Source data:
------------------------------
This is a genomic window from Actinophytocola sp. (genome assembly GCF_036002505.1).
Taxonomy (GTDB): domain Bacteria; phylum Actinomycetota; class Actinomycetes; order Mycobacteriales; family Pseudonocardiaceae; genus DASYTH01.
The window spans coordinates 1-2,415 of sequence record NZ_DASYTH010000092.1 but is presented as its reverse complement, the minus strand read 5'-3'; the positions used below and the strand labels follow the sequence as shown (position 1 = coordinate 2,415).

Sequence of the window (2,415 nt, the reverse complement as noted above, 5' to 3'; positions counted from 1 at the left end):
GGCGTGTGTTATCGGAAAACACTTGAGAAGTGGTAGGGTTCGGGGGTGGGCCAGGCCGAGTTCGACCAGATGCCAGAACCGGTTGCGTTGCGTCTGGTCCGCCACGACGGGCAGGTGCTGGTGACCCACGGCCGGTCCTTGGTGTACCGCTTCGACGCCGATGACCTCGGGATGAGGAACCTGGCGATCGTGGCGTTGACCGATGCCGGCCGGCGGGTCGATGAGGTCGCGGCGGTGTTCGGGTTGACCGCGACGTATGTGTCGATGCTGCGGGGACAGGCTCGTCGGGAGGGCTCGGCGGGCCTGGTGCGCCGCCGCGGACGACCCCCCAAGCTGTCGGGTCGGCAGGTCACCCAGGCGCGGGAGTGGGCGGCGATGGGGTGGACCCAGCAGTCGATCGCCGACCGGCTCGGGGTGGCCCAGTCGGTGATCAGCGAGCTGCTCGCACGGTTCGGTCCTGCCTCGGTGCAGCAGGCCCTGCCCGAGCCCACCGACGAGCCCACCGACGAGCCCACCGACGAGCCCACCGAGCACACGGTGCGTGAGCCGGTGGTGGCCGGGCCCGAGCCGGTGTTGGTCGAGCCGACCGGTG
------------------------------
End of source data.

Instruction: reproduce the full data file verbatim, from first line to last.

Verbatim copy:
This is a genomic window from Actinophytocola sp. (genome assembly GCF_036002505.1).
Taxonomy (GTDB): domain Bacteria; phylum Actinomycetota; class Actinomycetes; order Mycobacteriales; family Pseudonocardiaceae; genus DASYTH01.
The window spans coordinates 1-2,415 of sequence record NZ_DASYTH010000092.1 but is presented as its reverse complement, the minus strand read 5'-3'; the positions used below and the strand labels follow the sequence as shown (position 1 = coordinate 2,415).

Sequence of the window (2,415 nt, the reverse complement as noted above, 5' to 3'; positions counted from 1 at the left end):
GGCGTGTGTTATCGGAAAACACTTGAGAAGTGGTAGGGTTCGGGGGTGGGCCAGGCCGAGTTCGACCAGATGCCAGAACCGGTTGCGTTGCGTCTGGTCCGCCACGACGGGCAGGTGCTGGTGACCCACGGCCGGTCCTTGGTGTACCGCTTCGACGCCGATGACCTCGGGATGAGGAACCTGGCGATCGTGGCGTTGACCGATGCCGGCCGGCGGGTCGATGAGGTCGCGGCGGTGTTCGGGTTGACCGCGACGTATGTGTCGATGCTGCGGGGACAGGCTCGTCGGGAGGGCTCGGCGGGCCTGGTGCGCCGCCGCGGACGACCCCCCAAGCTGTCGGGTCGGCAGGTCACCCAGGCGCGGGAGTGGGCGGCGATGGGGTGGACCCAGCAGTCGATCGCCGACCGGCTCGGGGTGGCCCAGTCGGTGATCAGCGAGCTGCTCGCACGGTTCGGTCCTGCCTCGGTGCAGCAGGCCCTGCCCGAGCCCACCGACGAGCCCACCGACGAGCCCACCGACGAGCCCACCGAGCACACGGTGCGTGAGCCGGTGGTGGCCGGGCCCGAGCCGGTGTTGGTCGAGCCGACCGGTG